After the completion of her major study of totalitarianism, Hannah Arendt worked on a project that she never finished. At first it was to be called “Karl Marx and the Tradition of Political Thought”; later “The Modern Challenge to Tradition.” Alongside a few published essays, ca. 550 pages of mostly fragmentary texts have come down to us, which we publish as a whole for the first time. They let us see into Arendt’s workshop of thinking and writing, in which she undertook a new interrogation of the whole tradition of Western political theory and philosophy after the catastrophes of the 20th century.
Sechs Essays / Die verborgene Tradition eines Buchs contains the texts that Arendt wrote between 1951/52 and 1954 in connection with the unfinished book project. We present all of the texts that Arendt authorized, along with versions of these texts preserved among her papers. In addition we provide textual variants and diplomatic transcriptions of all typescripts. Variants are shortened and slightly revised texts, versions are substantially reworked texts. The great majority of the unpublished typescripts presented here are housed among the Hannah Arendt Papers in the Library of Congress in Washington, DC. This archive has been extensively digitalized, and can be accessed on line, and the editors provide references to these facsimiles. (Since all of the relevant texts are filed by the Library of Congress under the rubric of “Speeches and Writings,” we only indicate the subfolder in this category.) The apparatus provides specific references for manuscripts and typescripts only when the originals are not included in Hannah Arendt’s Papers.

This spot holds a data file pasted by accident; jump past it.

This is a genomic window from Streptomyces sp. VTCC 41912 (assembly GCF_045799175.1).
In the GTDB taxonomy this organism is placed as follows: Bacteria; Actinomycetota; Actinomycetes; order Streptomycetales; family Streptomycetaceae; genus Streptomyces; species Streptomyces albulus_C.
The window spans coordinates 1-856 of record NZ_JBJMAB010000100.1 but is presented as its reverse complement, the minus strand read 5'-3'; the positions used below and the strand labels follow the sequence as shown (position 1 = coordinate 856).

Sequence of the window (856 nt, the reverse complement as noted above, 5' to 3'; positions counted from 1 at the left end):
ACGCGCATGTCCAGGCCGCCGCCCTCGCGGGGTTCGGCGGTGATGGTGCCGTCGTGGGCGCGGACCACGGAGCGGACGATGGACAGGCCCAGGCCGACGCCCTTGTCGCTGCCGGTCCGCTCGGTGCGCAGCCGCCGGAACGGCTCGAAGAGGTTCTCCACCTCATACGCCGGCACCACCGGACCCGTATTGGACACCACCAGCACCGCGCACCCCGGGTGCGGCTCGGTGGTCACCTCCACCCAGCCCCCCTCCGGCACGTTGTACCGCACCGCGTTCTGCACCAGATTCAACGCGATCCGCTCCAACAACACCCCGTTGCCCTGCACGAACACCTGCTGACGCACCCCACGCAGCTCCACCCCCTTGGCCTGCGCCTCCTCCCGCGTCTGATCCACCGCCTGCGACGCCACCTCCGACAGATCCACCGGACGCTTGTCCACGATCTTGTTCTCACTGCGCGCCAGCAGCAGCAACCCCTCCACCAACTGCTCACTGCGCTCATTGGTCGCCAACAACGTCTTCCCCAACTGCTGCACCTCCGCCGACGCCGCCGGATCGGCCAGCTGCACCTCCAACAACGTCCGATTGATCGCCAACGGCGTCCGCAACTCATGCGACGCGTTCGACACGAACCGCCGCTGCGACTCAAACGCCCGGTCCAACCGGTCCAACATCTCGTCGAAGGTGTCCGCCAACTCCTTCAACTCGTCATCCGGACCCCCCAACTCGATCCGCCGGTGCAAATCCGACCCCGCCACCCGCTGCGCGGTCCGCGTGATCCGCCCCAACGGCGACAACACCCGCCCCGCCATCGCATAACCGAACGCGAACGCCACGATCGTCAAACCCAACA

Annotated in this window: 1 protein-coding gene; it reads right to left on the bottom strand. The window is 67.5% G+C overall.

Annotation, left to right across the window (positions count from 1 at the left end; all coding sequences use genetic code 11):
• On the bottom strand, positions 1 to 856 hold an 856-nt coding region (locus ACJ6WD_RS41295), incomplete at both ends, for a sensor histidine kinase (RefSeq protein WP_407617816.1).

In presenting edited versions of typescripts from her archival remains, the editors did not want to obscure their provisional, working character. Incomplete words, unfinished sentences, grammatical inconsistencies have been left to the competence of the reader, though a lot of such passages have been annotated by the editors.
The works collected in this volume show Arendt reading canonical texts of political theory. Many of the editions with which she worked survive in her library, held today by Bard College. We have documented her citations with these copies, reproducing her underlinings and indicating her marginal marks and notes. In addition, we provide reference to philologically authoritative editions in the original languages, as well as in English or German translation. Only for dead languages have translations into living idioms been included.